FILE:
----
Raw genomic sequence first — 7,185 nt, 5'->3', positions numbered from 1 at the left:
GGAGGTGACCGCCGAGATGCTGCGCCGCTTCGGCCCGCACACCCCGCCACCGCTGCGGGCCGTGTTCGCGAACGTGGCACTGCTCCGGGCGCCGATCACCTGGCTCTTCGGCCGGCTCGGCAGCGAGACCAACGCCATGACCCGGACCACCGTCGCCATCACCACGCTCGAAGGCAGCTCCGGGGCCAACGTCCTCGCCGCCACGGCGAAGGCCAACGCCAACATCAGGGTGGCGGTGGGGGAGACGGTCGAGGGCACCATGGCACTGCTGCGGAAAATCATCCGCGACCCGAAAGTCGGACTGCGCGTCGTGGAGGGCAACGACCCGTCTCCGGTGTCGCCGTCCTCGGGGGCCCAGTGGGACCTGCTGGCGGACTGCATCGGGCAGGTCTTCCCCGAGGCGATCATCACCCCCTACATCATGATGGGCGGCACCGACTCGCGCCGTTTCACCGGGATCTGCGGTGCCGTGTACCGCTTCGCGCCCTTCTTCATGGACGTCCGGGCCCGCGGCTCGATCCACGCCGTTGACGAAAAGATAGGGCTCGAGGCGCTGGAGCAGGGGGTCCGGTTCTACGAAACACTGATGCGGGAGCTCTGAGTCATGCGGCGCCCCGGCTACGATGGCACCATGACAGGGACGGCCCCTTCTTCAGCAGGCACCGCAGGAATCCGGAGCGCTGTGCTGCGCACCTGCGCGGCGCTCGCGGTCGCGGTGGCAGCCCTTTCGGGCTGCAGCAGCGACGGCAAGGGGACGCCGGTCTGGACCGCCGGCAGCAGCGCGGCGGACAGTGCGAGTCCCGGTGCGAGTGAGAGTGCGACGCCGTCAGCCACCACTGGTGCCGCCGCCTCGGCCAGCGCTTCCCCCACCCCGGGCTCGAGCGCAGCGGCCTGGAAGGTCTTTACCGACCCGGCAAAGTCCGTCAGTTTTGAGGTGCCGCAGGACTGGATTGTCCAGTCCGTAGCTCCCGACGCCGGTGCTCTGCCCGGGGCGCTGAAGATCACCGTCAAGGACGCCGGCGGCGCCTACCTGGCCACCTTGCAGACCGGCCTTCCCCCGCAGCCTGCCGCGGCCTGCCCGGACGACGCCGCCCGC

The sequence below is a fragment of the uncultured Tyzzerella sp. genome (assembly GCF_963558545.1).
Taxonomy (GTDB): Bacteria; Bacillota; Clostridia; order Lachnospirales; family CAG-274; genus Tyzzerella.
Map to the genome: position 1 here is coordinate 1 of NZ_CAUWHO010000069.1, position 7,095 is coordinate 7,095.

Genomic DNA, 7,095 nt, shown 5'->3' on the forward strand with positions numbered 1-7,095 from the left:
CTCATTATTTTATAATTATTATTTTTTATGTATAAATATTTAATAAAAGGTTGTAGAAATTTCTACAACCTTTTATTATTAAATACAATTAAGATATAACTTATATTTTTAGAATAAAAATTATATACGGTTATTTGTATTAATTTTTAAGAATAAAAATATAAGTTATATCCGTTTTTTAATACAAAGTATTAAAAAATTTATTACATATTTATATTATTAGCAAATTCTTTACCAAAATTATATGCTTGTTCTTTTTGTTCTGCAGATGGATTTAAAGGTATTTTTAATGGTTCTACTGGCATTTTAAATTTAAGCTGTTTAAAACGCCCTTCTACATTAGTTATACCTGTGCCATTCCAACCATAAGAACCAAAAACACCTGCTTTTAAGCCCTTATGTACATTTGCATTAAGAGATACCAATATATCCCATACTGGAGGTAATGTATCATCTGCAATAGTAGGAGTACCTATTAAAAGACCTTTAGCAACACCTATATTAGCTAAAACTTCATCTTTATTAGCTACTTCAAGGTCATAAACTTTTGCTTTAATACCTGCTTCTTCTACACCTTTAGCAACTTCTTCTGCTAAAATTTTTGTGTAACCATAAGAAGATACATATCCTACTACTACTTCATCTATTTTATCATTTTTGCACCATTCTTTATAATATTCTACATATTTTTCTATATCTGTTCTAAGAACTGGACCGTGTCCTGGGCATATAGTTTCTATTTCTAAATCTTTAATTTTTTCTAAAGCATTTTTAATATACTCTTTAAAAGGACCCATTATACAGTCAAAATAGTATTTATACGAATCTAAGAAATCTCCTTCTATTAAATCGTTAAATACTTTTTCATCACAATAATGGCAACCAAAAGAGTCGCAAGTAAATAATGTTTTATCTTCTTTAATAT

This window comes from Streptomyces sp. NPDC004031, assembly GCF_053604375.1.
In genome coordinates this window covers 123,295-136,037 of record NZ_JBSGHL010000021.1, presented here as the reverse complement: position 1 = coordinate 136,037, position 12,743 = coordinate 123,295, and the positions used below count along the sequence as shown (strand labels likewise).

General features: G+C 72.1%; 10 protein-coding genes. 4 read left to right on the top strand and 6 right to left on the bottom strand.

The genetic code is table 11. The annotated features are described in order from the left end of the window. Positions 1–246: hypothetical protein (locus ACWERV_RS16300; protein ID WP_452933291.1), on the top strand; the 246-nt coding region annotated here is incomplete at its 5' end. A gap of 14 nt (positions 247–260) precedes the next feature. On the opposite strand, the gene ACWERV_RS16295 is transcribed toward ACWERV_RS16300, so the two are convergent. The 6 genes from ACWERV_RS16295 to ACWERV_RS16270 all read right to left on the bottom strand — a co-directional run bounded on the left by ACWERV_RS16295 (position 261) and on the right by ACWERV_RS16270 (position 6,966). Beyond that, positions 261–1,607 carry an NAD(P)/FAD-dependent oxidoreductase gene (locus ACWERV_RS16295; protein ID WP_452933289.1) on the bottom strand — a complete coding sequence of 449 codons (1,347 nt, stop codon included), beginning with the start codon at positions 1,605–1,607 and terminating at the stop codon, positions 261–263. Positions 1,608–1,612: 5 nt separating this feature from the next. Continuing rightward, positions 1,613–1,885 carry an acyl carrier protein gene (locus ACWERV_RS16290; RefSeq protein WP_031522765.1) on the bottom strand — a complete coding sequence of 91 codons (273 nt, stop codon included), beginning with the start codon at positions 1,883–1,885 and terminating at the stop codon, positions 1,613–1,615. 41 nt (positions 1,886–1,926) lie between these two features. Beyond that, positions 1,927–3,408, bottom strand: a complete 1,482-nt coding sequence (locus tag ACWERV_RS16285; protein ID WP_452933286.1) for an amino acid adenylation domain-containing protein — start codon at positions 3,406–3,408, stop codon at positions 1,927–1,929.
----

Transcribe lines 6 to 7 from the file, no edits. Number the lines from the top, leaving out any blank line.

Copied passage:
Genomic DNA, 7,095 nt, shown 5'->3' on the forward strand with positions numbered 1-7,095 from the left:
CTCATTATTTTATAATTATTATTTTTTATGTATAAATATTTAATAAAAGGTTGTAGAAATTTCTACAACCTTTTATTATTAAATACAATTAAGATATAACTTATATTTTTAGAATAAAAATTATATACGGTTATTTGTATTAATTTTTAAGAATAAAAATATAAGTTATATCCGTTTTTTAATACAAAGTATTAAAAAATTTATTACATATTTATATTATTAGCAAATTCTTTACCAAAATTATATGCTTGTTCTTTTTGTTCTGCAGATGGATTTAAAGGTATTTTTAATGGTTCTACTGGCATTTTAAATTTAAGCTGTTTAAAACGCCCTTCTACATTAGTTATACCTGTGCCATTCCAACCATAAGAACCAAAAACACCTGCTTTTAAGCCCTTATGTACATTTGCATTAAGAGATACCAATATATCCCATACTGGAGGTAATGTATCATCTGCAATAGTAGGAGTACCTATTAAAAGACCTTTAGCAACACCTATATTAGCTAAAACTTCATCTTTATTAGCTACTTCAAGGTCATAAACTTTTGCTTTAATACCTGCTTCTTCTACACCTTTAGCAACTTCTTCTGCTAAAATTTTTGTGTAACCATAAGAAGATACATATCCTACTACTACTTCATCTATTTTATCATTTTTGCACCATTCTTTATAATATTCTACATATTTTTCTATATCTGTTCTAAGAACTGGACCGTGTCCTGGGCATATAGTTTCTATTTCTAAATCTTTAATTTTTTCTAAAGCATTTTTAATATACTCTTTAAAAGGACCCATTATACAGTCAAAATAGTATTTATACGAATCTAAGAAATCTCCTTCTATTAAATCGTTAAATACTTTTTCATCACAATAATGGCAACCAAAAGAGTCGCAAGTAAATAATGTTTTATCTTCTTTAATAT